Google Account Manager Caught Breaking Terms of Service on Voicemail
A voice mail recording obtained by Martin MacDonald, Inbound Marketing director at Expedia, appears to reveal a Google AdWords account manager failing to take action against a breach of AdWords terms & conditions.
The voice mail, which is embedded on MacDonald’s site here, is a recording of what appears to be an AdWords account manager bemoaning the fact his client upgraded to ‘enhanced campaigns’ without talking to him. The person then goes on to mention ‘bridge pages’, which are in violation of Google’s terms of service for AdWords, as well as his reluctance to engage in further contact with the client.
The full recording, as published by MacDonald, is transcribed below.
“I’m gonna go go… [inaudible].
Shut your… Oh What the F. Why did you upgrade your account without talking to me? You… They went to enhanced campaigns and did not talk to me.
I’m pissed off.
You said what?
Yeah I know.
This would have been easier.
Now I gotta like pitch call extensions, and sitelinks, and then leave.
Yeah, there you go, Grant knows about them sitelinks! Heheheh.
Yeah, some kind of water pure, portable water purifier.
Those bridge pages or parked domains. Those are pretty bad. I don’t even care, I’m not calling them, I don’t want to get…
I just want to get uhmmm, I don’t care, I don’t want to spend more than ten minutes. I’m gonna do, all I want to do is enhanced, then I’m going to get the f**k out, that’s all I want to do…
No. I will never stop being angry. That’s what I am. When you see Russell here next time ask him what my gamer tag used to be…”
One thing that stands out from this recording is how the account manager is deliberately not acting against what he has identified are ‘bridge pages’. These type of doorway pages are against Google’s own terms of service:
There have been numerous anecdotal stories in the industry about Google account managers giving their clients advise that seems geared towards enhancing the clients’ spend in AdWords, rather than provide a higher return on investment, and MacDonald mentions a few in his post.
And, as seasoned PPC professionals know, the standard settings that Google uses for a new AdWords campaign are rarely the settings that yield the highest return for the client. Instead those settings seem intended to generate the highest cost for the client – i.e. revenue for Google.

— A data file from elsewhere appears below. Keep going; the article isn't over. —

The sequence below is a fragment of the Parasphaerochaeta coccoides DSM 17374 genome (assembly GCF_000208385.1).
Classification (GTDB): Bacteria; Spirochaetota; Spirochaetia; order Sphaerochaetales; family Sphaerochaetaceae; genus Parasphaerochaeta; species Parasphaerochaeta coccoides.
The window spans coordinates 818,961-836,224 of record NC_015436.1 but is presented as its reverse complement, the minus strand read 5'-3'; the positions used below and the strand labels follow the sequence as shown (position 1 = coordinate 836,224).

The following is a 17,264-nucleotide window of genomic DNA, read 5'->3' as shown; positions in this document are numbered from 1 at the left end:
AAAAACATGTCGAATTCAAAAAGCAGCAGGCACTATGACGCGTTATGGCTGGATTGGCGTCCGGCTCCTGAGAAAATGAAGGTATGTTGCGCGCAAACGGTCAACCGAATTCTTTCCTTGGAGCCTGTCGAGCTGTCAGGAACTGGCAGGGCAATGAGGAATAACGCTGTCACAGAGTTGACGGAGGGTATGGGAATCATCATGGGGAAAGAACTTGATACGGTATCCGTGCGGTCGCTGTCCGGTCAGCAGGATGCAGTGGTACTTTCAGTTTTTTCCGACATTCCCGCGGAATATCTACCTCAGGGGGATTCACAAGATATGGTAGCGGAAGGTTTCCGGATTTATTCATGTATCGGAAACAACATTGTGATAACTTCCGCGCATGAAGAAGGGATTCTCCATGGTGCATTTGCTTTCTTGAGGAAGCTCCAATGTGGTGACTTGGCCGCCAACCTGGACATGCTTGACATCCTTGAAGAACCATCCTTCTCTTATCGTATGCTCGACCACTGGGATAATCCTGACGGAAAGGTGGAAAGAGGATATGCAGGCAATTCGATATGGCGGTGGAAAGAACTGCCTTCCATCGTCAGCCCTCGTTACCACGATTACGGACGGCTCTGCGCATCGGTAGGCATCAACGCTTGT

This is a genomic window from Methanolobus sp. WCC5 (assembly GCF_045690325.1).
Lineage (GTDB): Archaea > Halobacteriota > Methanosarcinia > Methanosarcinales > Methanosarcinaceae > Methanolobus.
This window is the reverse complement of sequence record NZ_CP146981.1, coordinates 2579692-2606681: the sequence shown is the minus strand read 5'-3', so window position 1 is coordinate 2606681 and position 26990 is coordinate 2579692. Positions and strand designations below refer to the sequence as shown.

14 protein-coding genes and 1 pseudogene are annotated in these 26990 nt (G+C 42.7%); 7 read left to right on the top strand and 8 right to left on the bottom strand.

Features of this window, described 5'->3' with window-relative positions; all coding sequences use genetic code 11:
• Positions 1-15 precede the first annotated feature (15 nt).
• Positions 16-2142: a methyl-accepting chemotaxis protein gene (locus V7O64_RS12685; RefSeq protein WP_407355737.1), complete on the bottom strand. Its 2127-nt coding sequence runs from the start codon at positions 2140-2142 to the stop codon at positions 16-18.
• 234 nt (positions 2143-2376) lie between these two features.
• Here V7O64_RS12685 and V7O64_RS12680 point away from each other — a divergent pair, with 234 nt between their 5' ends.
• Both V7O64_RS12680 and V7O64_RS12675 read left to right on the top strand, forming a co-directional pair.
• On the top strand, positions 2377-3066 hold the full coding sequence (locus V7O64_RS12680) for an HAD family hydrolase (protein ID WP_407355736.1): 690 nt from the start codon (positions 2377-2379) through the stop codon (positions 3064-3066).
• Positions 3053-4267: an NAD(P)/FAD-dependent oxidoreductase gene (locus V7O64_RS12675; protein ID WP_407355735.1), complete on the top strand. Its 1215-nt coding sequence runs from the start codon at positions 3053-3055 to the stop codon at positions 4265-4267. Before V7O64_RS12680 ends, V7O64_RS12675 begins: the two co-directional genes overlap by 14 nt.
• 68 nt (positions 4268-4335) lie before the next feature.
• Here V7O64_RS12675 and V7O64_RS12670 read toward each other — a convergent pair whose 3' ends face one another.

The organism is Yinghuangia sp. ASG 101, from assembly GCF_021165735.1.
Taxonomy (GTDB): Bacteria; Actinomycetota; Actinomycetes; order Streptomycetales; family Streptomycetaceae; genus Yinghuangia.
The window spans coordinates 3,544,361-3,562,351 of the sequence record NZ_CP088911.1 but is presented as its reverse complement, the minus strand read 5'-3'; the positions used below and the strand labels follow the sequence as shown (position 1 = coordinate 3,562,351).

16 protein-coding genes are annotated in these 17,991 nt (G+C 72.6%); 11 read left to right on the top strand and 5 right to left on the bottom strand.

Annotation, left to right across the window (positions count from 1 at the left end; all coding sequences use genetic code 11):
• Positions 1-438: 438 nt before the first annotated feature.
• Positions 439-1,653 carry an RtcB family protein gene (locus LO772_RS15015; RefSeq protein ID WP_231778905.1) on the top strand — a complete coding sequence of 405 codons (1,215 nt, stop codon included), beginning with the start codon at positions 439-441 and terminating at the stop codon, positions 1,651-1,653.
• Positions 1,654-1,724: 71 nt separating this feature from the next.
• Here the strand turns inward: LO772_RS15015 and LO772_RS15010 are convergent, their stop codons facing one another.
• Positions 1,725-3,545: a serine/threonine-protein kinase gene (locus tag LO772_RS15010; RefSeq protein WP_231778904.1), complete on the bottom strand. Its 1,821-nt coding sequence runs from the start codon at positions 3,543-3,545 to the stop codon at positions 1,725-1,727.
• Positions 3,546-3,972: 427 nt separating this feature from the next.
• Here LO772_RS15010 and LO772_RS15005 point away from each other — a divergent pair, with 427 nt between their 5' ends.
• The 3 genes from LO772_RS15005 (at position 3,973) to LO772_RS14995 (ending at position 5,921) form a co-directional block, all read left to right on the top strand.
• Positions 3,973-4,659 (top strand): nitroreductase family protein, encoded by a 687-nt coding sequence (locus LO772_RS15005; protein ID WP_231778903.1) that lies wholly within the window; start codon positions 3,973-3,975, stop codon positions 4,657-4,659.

In recent years Google has been burned several times over AdWords malpractices, most notably when they were fined $500 million for enabling and openly assisting AdWords advertising for illegal pharmaceutical goods. In that case account managers were also keenly aware of the violations of the company’s TOS, but seemed intent on maximising Google’s profits rather than shutting down illegal AdWords campaigns.
An in-depth report published by Wired shows just how far Google’s account managers involvement in this illegal AdWords operation went:
“Whitaker recorded a phone conversation with his California Google rep, walking them through the website in real time while explaining how the scam worked. He deliberately showed how PVD was a conduit for the rogue online pharmacies, confirming that his rep was following him every step of the way. At one point, the rep asked if the rogue sites had been approved by PharmacyChecker. Of course Whitaker admitted that they hadn’t been, but it didn’t matter; PVD never lost its approval, and the illegal sites were allowed to continue to operate.”
It appears that, even after that enormous fine, Google has yet to fully embrace the lessons learned from its illicit behaviour. Last year Google was caught facilitating illegal ads for Olympic tickets, cannabis, and fake IDs. This latest revelation seems to show Google has not mended its ways in the least.
In light of Google’s dominance in the search market, especially in Europe, MacDonald calls for regulation of Google’s services. Since the company seems unable or unwilling to improve its behaviour when it comes to AdWords, those building a case for government intervention will have plenty of fresh ammunition.
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